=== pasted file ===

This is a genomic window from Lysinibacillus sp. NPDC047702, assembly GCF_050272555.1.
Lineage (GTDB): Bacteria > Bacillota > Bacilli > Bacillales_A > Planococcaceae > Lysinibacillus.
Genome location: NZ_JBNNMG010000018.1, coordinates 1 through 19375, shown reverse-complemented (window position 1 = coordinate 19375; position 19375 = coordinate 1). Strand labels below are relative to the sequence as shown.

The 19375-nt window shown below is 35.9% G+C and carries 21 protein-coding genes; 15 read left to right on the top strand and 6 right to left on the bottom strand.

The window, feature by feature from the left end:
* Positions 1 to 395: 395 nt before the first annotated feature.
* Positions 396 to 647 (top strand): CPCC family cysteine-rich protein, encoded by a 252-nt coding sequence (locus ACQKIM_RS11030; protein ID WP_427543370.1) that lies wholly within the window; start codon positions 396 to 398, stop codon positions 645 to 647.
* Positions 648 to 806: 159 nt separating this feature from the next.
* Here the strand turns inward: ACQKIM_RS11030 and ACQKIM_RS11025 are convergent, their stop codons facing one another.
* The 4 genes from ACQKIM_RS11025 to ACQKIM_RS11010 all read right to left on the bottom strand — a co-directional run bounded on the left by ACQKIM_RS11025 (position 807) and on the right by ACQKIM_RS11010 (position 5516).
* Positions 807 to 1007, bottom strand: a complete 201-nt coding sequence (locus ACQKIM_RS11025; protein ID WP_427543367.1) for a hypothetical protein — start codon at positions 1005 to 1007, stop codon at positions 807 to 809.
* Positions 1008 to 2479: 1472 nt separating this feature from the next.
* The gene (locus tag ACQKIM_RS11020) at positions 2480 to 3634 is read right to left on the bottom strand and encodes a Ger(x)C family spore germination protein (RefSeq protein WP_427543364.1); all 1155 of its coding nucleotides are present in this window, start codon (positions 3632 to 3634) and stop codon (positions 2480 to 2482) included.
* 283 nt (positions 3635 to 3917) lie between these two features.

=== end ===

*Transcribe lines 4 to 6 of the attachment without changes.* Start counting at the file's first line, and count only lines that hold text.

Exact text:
The 19375-nt window shown below is 35.9% G+C and carries 21 protein-coding genes; 15 read left to right on the top strand and 6 right to left on the bottom strand.

The window, feature by feature from the left end:
* Positions 1 to 395: 395 nt before the first annotated feature.